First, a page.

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Hatzenbuehler v. Essig

Court of Appeals of Texas, First District

July 6, 2017

BRIGITTE HATZENBUEHLER, Appellant
v.
JENS ESSIG, Appellee

         On Appeal from the 11th District Court Harris County, Texas Trial Court Case No. 2015-11871

          Panel consists of Justices Keyes and Bland. [3]

          OPINION ON REHEARING [1]

          Jane Bland Justice

         This appeal from a special appearance arises out of a dispute between German citizens concerning the provenance of a cauldron discovered in a Bavarian lake. Josef Hatzenbuehler sued Jens Essig, alleging that Essig and others falsely represented the cauldron to be of ancient Celtic origin. With Essig's assistance, Josef purchased the cauldron at a Swiss bankruptcy sale. Josef alleged that he later discovered that the cauldron was likely created by the Nazis in the 1940's, making it significantly less valuable.

         Josef died during the pendency of the suit and his widow, Brigitte Hatzenbuehler, succeeds him as plaintiff. The live pleading alleges that Essig committed fraud, fraudulent inducement, negligent misrepresentation, and breach of contract in connection with the cauldron transaction.

         Essig specially appeared, contending that the trial court lacked personal jurisdiction over him. The trial court agreed, granted the special appearance, and dismissed the suit.

         Brigitte Hatzenbuehler appeals, contending that the trial court erred in granting the special appearance. We affirm.

         Background

         During the relevant time period, the Hatzenbuehlers resided in Texas, but they returned to Germany to visit family and friends during holidays. Essig, a resident of Germany, has never visited Texas and has no property or agents in Texas.

         According to the pleadings, Essig and others discovered an artifact known as the Chiemsee Cauldron while exploring a Bavarian lake. The cauldron reportedly was of pre-Christian, Celtic origin. Starting in 2008, Josef discussed the discovery of the cauldron several times with Essig during the Hatzenbuehlers' annual holiday visits to Germany. Josef, a collector of antiques and artifacts, expressed an interest in acquiring the cauldron. He requested information concerning its authenticity and value. Essig told him that the cauldron was in the possession of a bankruptcy estate in Switzerland and was to be sold at the estate auction in Switzerland.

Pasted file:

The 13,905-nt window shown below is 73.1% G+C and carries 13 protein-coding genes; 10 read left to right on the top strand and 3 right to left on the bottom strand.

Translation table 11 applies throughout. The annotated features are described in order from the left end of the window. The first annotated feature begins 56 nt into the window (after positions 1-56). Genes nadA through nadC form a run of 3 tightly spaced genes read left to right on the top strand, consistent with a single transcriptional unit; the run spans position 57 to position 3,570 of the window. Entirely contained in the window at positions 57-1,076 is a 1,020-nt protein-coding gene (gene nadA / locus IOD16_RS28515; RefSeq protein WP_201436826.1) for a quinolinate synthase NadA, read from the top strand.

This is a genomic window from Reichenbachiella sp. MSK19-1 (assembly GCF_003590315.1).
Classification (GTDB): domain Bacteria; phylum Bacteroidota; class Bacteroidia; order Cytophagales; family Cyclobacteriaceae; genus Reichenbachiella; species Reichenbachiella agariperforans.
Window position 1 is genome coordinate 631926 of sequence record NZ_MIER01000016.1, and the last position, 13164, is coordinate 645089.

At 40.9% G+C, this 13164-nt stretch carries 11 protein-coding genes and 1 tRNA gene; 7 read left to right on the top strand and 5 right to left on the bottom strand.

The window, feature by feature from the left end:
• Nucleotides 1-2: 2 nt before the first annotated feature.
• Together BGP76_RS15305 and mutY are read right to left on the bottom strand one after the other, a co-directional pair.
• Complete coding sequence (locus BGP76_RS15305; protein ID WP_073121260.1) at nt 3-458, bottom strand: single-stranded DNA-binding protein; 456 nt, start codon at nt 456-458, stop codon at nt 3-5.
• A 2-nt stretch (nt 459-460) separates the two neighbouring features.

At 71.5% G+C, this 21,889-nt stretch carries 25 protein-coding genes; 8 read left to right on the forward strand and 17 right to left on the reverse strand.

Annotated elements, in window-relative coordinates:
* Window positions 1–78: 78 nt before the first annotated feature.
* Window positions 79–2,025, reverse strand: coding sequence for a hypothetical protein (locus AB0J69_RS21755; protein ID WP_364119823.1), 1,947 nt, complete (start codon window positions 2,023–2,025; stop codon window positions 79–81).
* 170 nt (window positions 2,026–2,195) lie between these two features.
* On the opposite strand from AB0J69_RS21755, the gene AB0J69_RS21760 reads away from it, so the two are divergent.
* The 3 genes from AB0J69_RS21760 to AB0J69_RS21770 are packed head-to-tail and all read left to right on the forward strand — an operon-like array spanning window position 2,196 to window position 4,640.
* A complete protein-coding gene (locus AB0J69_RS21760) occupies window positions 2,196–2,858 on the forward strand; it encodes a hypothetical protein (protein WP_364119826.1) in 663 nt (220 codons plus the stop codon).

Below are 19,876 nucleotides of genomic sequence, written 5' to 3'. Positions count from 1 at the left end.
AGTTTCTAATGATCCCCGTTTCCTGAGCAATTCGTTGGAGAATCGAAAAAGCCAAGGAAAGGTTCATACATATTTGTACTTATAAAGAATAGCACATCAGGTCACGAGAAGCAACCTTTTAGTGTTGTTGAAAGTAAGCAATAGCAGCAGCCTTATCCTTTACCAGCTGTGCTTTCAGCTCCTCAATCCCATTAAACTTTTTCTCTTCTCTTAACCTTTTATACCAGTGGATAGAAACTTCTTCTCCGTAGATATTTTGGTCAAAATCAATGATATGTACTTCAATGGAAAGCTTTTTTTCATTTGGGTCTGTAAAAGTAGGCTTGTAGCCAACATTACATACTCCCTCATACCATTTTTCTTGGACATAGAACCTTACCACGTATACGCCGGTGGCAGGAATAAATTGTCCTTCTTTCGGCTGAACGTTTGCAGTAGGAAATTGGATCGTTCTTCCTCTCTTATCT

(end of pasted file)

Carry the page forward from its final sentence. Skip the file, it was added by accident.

Josef and Essig continued phone and e-mail contact through 2014. Throughout this period, during which Josef resided in Houston and Essig in Switzerland, Essig repeatedly represented that the cauldron was authentic and of great value. In March 2014, Essig sent an e-mail to Josef confirming he had materials that authenticated the cauldron and its value. Essig informed Josef that Essig had been qualified to place a bid on the cauldron as a creditor of the Swiss bankruptcy estate. Essig and Josef discussed an assignment of Essig's bidding rights to Josef so that Josef could acquire the cauldron at the Swiss auction.

         Josef, while in Houston, drafted a Letter of Intent to share profits earned on the cauldron's sale. The parties signed the LOI on or about April 13, 2014. The letter of intent declared that it was non-binding, but it outlined the parties' understanding that

• Josef would bid on the cauldron with the intent of purchasing it and gaining sole ownership of it;
• Essig would assist Josef in obtaining the winning bid;
• Essig would provide Josef with a list of all information in his possession concerning the cauldron, including reports, tests, specifications, articles, and agreements, for the purpose of determining a bid ceiling; and
• The parties would each earn 50% of the profits, less costs and expenses incurred by Josef in connection with the acquisition, holding, and subsequent sale of the cauldron.

         Later that month, the parties circulated a draft profit-sharing agreement, which provided for the application of Texas choice-of-law rules and includes Texas venue provisions. The draft agreement was never executed.

         About a month after the parties signed the non-binding LOI, in May 2014, the Hatzenbuehlers traveled to Zurich, Switzerland, to view the cauldron and meet with Essig and others, including Josefs Swiss attorney. By that time, the Hatzenbuehlers had heard rumors in Germany and Switzerland that the cauldron was not of ancient Celtic origin, but instead had been created by the Nazis, who dumped the cauldron in the Bavarian lake in 1945. Essig assured the Hatzenbuehlers "many times during the trip to Zurich" that the cauldron was of ancient Celtic origin and that experts would confirm its provenance. Josef decided to proceed with the purchase and told those present that, after he purchased the cauldron, he planned to ship it to Houston for marketing in the United States because of the rumors in Germany and Switzerland that its provenance was suspect.

         Essig and Josef then negotiated a Preliminary Agreement to address the acquisition of the cauldron. They had a German attorney draft the agreement and forward the draft to Josef in Houston. Josef then traveled to Munich, Germany to sign it. The Preliminary Agreement, which expressly replaced the letter of intent, recited that "both parties are ...


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